Our sincere thanks go to John Deighton OD for spotting the wonderful postcard and sending it to us.



Every year the Archive Department supports the history department in welcoming the new 4th formers and teaching them about the history of their new school. Mr Whitney takes them on historic tours around the site and Mrs Pritchard-Woods puts out displays of artefacts and documents from the Archive collection to try and illustrate changes and continuity throughout the School’s past. Featuerd within the exhibition is this declaration of health to be submitted by each boy at the beginning of the 1926 academic year. For those 4th formers reading this article, you will have a sneaky preview as to one of the exhibits in the exhibition.

This was donated to the Archive collection by a past pupil. I just hope he had two copies as it would seem from this example he did not fill in the requested form!

For those who have never heard of a Picture Palace, it was in fact a cinema. The reason it was important not to have been in such a place during the last two weeks of the holiday was the fear of the spread of disease when large groups of people came into close proximity.

In 1896 a serious outbreak of measles in Gloucester affected 21 pupils and because of this, the school shut early at the end of term. Although today the School has closed in recent years due to illness, illustrating some elements of continuity, improvements in medicine and particularly the use of antibiotics has greatly improved treatment of childhood illnesses; although issues of resistance remain a serious threat for the future. Following the end of the First World War the dramatic spread of the Spanish Flu during 1918-1919 caused over 20 million deaths world-wide with 200,000 deaths in the UK[1]. It was thought that troop movements coupled with the parades and celebrations marking the end of the War acted as a pathway for the illness to spread. Preventative medicine was therefore an important aspect in reducing illness.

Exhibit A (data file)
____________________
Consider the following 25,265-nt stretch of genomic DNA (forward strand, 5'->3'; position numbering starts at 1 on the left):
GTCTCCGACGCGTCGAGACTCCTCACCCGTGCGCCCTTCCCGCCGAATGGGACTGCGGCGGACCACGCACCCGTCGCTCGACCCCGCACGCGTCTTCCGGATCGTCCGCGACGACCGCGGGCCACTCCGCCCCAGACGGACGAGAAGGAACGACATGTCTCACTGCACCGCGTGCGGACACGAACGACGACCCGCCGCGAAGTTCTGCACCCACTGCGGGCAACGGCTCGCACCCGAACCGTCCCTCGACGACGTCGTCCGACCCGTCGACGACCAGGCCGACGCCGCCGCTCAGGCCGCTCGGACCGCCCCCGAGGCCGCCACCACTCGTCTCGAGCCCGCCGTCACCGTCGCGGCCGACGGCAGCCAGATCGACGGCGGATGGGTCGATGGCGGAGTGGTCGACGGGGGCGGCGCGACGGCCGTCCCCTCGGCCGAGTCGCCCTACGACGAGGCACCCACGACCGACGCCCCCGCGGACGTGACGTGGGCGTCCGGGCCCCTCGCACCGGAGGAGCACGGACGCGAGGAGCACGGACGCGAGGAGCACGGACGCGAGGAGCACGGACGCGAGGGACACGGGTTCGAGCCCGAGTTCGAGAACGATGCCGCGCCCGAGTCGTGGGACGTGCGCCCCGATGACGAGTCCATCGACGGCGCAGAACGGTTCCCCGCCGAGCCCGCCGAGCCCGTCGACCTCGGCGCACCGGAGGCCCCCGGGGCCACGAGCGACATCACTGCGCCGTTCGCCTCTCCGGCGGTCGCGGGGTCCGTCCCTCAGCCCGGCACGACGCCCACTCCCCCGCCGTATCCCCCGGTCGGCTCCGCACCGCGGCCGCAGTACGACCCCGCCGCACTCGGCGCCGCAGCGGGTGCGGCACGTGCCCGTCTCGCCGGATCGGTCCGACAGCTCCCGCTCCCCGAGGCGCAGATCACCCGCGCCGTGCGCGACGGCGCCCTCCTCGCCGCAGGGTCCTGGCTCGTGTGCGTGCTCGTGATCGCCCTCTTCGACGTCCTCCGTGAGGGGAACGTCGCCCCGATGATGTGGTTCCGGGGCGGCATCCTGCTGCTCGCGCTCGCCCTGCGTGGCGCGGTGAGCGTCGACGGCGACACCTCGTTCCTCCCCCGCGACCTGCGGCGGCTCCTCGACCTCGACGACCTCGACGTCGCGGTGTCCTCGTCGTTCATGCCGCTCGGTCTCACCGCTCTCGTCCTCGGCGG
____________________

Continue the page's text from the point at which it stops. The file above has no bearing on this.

So this at first rather innocuous piece of paper suddenly takes on new meaning when we consider the very real threat of illness to Society and how important this piece of paper was in the School’s own battle to maintain the health and wellbeing of those children at Dean Close during the 1920s.

[1] Glos hospitals NHS Foundation ‘Pandemic flu plan Summary document Main board may 2006’, http://www.gloshospitals.nhs.uk/SharePoint2/Board%20Papers/2007/may/item14.pdf [Accessed 15/9/15]


Portraits by Cedric Kennedy

During the Michaelmas term a catalogue from a memorial exhibition held at Cheltenham Art Gallery in 1969 was given to the School Archive collection. The exhibition was in honour of past art master, Cedric Kennedy, who painted a number of the Headmasters’ portraits that hang in the dining hall. Kennedy worked at the School from 1938-1960, with a brief hiatus during the war.

The catalogue listed an exhibit entitled ‘Boys of Dean Close School 1945-1962’. After a little research we were able to track one of these drawings to an auction two years ago, and via the auction house, able to contact the owner.

Much to our surprise it turned out that rather than just one drawing the owner had a number of them and was willing to donate them to the School. Thanks to Mr Parkinson’s generosity the archive now holds approximately 29 drawings as well as a much better understanding of Kennedy’s life and his work. We did not realise until we met Mr Parkinson that Kennedy had been a pilot during the First World War with the Royal Flying Corp and, having been reported missing in 1916, spent the remainder of the war as a POW.  During the Second World War, thanks to his artistic talents, he was involved in camouflage design.

The donation consists of a series of drawings in both pencil and red crayon. None of the drawings identify the subject; something we hope to remedy with help from the OD Community.

Our sincere thanks go to Mr Parkinson for his patience in answering our many questions and for his generosity in allowing the drawings to return to Dean Close where they were created.


 Argonauts Badge